Considering that the fault was smoke/fire, I think that having ARFF on hand waiting may've been a safer play.

We don't know all the details, but getting on the ground ASAP is the smarter move. Protecting the lives of the passengers and crews - i.e., getting them off the plane - is more important than minimizing damage to the aircraft. In a situation like this, you just don't know how long you have until the situation becomes mortal and a few minutes may make a huge difference.

Kudos to the Commutair Dash 8 crew.
My statements do not represent my former employer or my current employer and are my opinions only.
 
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kearnet
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RE: UAX 4770 Diverts To D38 Due To Smoke

Mon Jun 22, 2015 4:10 pm

Here's the field info: http://airnav.com/airport/D38



My hometown field is NH40 (Literally lived next door, less then 500' ( http://airnav.com/airport/NH40 )

and My Best Friend co-owned a restaurant next to 2B3 ( http://airnav.com/airport/2B3 )
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vikkyvik
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RE: UAX 4770 Diverts To D38 Due To Smoke

Mon Jun 22, 2015 6:13 pm

Quoting GSPSPOT (Reply 18):
I've never seen an airport code with numbers in it like D38. Guess we ran out of 3-letter identifiers?

List of New York airports from Airnav:

http://www.airnav.com/airports/us/NY

Note most of them do not have KXXX identifiers.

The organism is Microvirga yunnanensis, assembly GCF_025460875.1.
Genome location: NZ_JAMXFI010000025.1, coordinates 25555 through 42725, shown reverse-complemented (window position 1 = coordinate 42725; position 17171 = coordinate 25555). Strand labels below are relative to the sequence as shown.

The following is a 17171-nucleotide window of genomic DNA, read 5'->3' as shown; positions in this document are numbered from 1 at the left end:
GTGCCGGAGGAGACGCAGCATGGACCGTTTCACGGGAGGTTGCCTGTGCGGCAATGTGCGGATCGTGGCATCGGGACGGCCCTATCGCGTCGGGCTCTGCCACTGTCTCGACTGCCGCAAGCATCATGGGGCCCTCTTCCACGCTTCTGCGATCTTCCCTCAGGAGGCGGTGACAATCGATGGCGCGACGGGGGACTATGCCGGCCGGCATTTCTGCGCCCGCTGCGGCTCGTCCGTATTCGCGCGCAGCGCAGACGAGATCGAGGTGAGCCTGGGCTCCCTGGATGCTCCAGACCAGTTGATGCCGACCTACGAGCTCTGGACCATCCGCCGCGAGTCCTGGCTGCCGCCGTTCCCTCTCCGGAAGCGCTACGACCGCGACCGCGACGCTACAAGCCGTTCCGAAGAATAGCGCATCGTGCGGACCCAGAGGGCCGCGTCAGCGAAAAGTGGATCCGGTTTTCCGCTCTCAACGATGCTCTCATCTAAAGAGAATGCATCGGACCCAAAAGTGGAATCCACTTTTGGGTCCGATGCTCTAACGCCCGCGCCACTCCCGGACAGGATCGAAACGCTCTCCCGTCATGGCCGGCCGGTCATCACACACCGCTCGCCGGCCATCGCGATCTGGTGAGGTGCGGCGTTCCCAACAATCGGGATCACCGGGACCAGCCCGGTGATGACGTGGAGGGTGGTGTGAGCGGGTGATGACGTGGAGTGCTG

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BoeingGuy
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RE: UAX 4770 Diverts To D38 Due To Smoke

Mon Jun 22, 2015 6:29 pm

Quoting Viscount724 (Reply 7):
Quoting Web500sjc (Reply 1):
Swissair 111 thought they had time to dump fuel while trying to fight a fire, turns out they didn't.

The official SR111 report says the final outcome would have been the same.

Is that right? If they had done an emergency descent straight into Halifax, you are saying they wouldn't have made it?

SW111 first wanted to go back to BOS; then they stayed high to put away plates and stuff from dinner; then he was flying around dumping fuel. They wasted a lot of time. I'm not clear they couldn't' have gotten on the ground if they'd expedited.

Quoting COSPN (Reply 11):
I thought SR 111 requested BOS but kept going north ??
Quoting penguins (Reply 13):
The Captain preferred Boston because he was familiar with the airport, but Halifax was much closer so they shot for that.

The Captain first wanted to go back to BOS, but the ATC control suggested Halifax. The Captain finally agreed.
 
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AirlineCritic
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RE: UAX 4770 Diverts To D38 Due To Smoke

Mon Jun 22, 2015 7:30 pm

Quoting BoeingGuy (Reply 26):
Is that right?

It is.
 
washingtonflyer
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RE: UAX 4770 Diverts To D38 Due To Smoke

Mon Jun 22, 2015 8:40 pm

Getting off of D38 should be no problem for a Dash-8. They routinely get into and out of Hilton Head which is less than 4500 feet.
 
N197
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RE: UAX 4770 Diverts To D38 Due To Smoke

Mon Jun 22, 2015 10:18 pm

If this Dash 8-200 rolls more than 2500 feet before airborne, I would be surprised. 4350 horsepower total, empty A/C with whatever fuel it carried from Newark, a downhill runway and a west wind. Should be at 1500 feet by the end of the runway I think!
 
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Web500sjc
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RE: UAX 4770 Diverts To D38 Due To Smoke

Mon Jun 22, 2015 10:30 pm

Quoting catiii (Reply 21):
4.The flight crew were trained to dump fuel without restrictions and to land the aircraft in an overweight condition in an emergency situation, if required.